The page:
Quotations From VIRGIL [PUBLIUS VERGILIUS MARO]

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  • Love conquers everything [Amor vincit omnia]: let us, too, yield to love.
    Virgil [Publius Vergilius Maro] (70-19 B.C.), Roman poet. Gallus, in Eclogues, no. 10, l. 69 (37 B.C.), trans. by Kate Hughes (1995).

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  • Happy the man who has been able to know the reasons for things.
    Virgil [Publius Vergilius Maro] (70-19 B.C.), Roman poet. Georgics, bk. 2, l. 490 (19 B.C.), trans. by Kate Hughes (1995). Thought to refer to the poet and philosopher Lucretius.

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  • Old age grows cold to love.
    Virgil [Publius Vergilius Maro] (70-19 B.C.), Roman poet. Georgics, bk. 3, l. 97 (29 B.C.), trans. by Kate Hughes (1995).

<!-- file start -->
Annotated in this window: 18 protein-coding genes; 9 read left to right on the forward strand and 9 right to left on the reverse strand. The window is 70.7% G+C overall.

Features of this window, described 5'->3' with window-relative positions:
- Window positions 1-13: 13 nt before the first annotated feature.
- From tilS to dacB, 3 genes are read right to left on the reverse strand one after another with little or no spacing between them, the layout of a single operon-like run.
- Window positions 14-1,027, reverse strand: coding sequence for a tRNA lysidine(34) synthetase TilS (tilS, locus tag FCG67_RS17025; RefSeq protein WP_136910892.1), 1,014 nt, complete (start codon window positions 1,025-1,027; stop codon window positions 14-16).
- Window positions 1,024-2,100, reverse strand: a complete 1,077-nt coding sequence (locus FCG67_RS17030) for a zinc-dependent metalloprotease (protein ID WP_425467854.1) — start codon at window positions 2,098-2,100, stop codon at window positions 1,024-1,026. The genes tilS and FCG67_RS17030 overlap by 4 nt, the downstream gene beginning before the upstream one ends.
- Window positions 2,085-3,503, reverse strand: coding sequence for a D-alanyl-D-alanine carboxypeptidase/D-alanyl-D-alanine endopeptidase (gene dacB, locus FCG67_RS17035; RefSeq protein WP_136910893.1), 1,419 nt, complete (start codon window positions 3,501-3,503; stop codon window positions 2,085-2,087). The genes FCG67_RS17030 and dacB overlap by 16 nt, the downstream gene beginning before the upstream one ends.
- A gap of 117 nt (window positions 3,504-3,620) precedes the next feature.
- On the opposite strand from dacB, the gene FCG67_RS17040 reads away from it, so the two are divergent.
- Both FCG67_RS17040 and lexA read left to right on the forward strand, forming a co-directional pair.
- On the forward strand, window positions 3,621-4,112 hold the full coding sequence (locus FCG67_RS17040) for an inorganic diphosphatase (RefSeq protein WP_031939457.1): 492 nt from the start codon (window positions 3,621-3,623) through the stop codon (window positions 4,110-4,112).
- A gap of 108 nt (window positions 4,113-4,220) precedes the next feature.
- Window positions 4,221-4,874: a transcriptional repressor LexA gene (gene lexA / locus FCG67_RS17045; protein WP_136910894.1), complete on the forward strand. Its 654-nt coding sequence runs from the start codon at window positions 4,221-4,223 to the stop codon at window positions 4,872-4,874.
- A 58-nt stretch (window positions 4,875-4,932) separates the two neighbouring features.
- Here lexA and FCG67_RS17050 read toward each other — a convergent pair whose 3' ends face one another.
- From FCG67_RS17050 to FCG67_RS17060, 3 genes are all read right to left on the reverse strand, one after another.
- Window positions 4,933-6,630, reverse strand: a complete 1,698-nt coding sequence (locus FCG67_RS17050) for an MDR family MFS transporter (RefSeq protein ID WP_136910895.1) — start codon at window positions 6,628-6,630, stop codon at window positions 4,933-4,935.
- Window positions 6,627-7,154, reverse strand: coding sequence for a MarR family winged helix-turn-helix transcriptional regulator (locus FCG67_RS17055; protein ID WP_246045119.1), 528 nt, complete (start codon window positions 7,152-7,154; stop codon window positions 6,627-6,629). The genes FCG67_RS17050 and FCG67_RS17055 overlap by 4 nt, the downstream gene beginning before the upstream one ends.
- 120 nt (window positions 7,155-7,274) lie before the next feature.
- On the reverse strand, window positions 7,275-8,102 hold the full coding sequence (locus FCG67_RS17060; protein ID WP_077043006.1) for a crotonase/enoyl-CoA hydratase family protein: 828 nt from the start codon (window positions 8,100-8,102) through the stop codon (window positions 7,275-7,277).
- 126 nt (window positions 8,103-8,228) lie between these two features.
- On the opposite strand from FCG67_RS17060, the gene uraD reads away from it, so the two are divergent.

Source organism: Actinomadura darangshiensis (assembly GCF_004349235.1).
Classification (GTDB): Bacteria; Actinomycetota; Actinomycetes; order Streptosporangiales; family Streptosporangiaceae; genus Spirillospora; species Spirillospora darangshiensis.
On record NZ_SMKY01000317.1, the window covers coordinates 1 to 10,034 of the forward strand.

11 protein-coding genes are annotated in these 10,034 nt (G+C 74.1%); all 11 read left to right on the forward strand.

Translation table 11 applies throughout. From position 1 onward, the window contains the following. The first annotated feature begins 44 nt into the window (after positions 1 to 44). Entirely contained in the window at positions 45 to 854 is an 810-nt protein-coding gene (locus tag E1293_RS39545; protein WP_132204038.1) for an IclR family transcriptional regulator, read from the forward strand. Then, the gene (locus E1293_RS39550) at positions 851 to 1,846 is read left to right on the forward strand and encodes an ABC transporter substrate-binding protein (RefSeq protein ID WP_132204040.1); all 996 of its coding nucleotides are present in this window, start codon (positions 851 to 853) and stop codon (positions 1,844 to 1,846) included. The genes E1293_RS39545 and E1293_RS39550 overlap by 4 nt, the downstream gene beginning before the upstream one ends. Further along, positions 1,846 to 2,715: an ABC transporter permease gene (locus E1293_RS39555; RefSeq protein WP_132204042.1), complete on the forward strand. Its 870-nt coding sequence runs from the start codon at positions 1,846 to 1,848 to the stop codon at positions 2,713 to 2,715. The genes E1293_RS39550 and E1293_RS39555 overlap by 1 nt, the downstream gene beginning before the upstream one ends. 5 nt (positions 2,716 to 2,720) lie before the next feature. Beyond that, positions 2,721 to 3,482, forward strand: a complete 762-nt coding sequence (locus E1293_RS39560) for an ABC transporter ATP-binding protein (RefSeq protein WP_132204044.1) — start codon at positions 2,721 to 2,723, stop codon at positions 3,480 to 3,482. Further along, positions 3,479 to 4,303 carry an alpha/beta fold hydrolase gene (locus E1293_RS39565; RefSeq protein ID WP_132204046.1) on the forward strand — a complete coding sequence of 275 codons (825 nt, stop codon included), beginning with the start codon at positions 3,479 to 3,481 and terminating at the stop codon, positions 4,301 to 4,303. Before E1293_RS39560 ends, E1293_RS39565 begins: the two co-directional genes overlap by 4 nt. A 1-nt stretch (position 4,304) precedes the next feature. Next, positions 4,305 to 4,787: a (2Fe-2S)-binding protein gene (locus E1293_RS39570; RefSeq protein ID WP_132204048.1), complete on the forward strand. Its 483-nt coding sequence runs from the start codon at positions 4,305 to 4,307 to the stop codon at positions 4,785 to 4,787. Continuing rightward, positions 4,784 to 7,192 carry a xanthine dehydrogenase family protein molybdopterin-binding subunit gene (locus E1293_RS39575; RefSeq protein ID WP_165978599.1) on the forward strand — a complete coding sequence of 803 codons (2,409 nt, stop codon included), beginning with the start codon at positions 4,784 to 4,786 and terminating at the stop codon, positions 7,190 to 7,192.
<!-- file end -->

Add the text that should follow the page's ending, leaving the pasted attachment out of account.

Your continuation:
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  • Time is flying, never to return.
    Virgil [Publius Vergilius Maro] (70-19 B.C.), Roman poet. Georgics, bk. 3, l. 284 (29 B.C.). The Latin, fugit irreparabile tempus, is usually quoted tempus fugit.

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  • Your descendants shall gather your fruits.
    Virgil [Publius Vergilius Maro] (70-19 B.C.), Roman poet. Eclogues, no. 9, l. 50 (37 B.C.).
  • There's a snake lurking in the grass.
    Virgil [Publius Vergilius Maro] (70-19 B.C.), Roman poet. Eclogues, no. 3, l. 93 (37 B.C.).

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  • Harsh necessity, and the newness of my kingdom, force me to do such things and to guard my frontiers everywhere.
    Virgil [Publius Vergilius Maro] (70-19 B.C.), Roman poet. Dido, Queen of Carthage, in Aeneid, bk. 1.
  • Perhaps one day this too will be pleasant to remember.
    Virgil [Publius Vergilius Maro] (70-19 B.C.), Roman poet. Aeneid, bk. 1, l. 203. Addressed to his men, referring to the difficulties of the journey to Latium.

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  • From a single crime know the nation.
    Virgil [Publius Vergilius Maro] (70-19 B.C.), Roman poet. Aeneid, bk. 2, l. 65.
  • The gods thought otherwise.
    Virgil [Publius Vergilius Maro] (70-19 B.C.), Roman poet. Aeneid, bk. 2, l. 428 (19 B.C.).
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